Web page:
but this has been such an utterly disgusting summer that it does not encourage trips to the beach. My most recent trip did, however produce the biggest belemnite phragmocone I have yet seen:
Left, the phragmacone partially encased in a nodule harder than the surounding shale, right the guard of a belemnite (the size usually found on this beach) found in the same stretch of cliff on the same day. Belemnites were squid-like creatures, and the bullet-shaped guard was an internal structure which presumably gave the creature some rigidity. The phragmacone was the buoyancy-regulating organ. It is very rare to find belemnite fossils with the parts articulated on this coast: there is one bed to the north of Runswick where there are some fossils with the guard and phragmacone still together. Picture of an articulated belemnite fossil and article about the fossilisation of soft-bodied creatures here. Small belemnite guards appear regularly here:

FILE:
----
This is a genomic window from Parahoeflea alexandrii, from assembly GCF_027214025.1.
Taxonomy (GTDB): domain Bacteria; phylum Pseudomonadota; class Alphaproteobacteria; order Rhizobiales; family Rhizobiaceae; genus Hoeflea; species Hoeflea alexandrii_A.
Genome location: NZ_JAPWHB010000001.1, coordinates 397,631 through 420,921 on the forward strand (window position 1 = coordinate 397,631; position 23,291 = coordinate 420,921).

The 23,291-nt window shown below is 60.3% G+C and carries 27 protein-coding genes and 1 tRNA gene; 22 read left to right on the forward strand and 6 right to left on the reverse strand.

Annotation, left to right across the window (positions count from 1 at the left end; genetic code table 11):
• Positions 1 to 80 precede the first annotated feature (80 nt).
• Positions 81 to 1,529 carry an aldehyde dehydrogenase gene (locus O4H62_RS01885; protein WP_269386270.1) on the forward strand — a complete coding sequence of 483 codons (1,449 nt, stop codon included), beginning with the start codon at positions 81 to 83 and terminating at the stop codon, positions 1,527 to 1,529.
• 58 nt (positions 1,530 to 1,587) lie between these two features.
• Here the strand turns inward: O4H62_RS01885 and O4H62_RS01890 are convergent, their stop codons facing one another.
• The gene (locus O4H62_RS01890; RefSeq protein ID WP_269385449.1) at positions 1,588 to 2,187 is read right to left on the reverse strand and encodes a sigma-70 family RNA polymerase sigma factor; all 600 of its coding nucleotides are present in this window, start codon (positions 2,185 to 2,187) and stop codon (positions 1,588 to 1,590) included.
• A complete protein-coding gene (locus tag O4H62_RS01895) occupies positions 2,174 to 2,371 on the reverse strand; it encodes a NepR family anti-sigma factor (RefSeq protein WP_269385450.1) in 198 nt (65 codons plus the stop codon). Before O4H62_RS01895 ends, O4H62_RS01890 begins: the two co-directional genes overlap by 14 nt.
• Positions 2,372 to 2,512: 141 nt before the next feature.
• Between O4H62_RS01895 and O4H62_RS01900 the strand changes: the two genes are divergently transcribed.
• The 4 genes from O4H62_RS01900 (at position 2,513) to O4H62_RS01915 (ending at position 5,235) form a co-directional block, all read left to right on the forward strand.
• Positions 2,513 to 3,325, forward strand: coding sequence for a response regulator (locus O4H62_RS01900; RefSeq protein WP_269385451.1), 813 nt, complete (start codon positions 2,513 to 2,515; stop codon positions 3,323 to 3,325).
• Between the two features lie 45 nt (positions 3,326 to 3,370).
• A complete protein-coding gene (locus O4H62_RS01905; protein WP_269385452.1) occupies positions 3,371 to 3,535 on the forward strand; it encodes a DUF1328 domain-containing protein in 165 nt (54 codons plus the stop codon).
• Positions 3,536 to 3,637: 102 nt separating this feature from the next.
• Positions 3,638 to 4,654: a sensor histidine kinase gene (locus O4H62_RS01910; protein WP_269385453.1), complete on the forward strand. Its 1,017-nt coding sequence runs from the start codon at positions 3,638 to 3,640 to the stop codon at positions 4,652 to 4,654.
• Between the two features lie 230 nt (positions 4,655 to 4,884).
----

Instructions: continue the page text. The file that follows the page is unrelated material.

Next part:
I could have photographed and hacked out hundreds of small 'uns, but large specimen finds are far fewer. Can the size of the living creature be inferred from any of the fossil parts? Maybe we should have a search, and if no one else has done it, Runswick Bay may have a crack.